Browse Subject Areas

Click through the PLOS taxonomy to find articles in your field.

For more information about PLOS Subject Areas, click here.

  • Loading metrics

Political Institutions and Their Historical Dynamics

  • Mikael Sandberg ,

    Affiliations Theoretical Population Ecology and Evolution Group, Department of Biology, Lund University, Lund, Sweden, School of Social and Health Sciences, Halmstad University, Halmstad, Sweden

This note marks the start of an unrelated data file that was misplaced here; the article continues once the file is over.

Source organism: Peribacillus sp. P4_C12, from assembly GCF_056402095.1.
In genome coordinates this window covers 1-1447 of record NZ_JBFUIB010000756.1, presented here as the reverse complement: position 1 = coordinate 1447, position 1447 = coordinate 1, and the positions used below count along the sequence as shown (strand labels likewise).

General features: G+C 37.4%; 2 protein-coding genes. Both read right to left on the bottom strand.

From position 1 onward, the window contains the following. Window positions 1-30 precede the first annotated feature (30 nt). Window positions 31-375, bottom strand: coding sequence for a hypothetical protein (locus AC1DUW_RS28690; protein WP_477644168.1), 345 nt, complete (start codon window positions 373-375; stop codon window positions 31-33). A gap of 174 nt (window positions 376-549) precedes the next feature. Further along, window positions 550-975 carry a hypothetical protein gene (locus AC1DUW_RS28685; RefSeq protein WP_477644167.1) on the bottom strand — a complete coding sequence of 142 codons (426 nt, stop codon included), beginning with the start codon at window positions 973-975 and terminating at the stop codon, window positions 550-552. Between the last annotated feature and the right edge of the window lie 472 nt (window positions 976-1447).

• Per Lundberg

    Affiliation Theoretical Population Ecology and Evolution Group, Department of Biology, Lund University, Lund, Sweden

Political Institutions and Their Historical Dynamics

  • Mikael Sandberg, 
  • Per Lundberg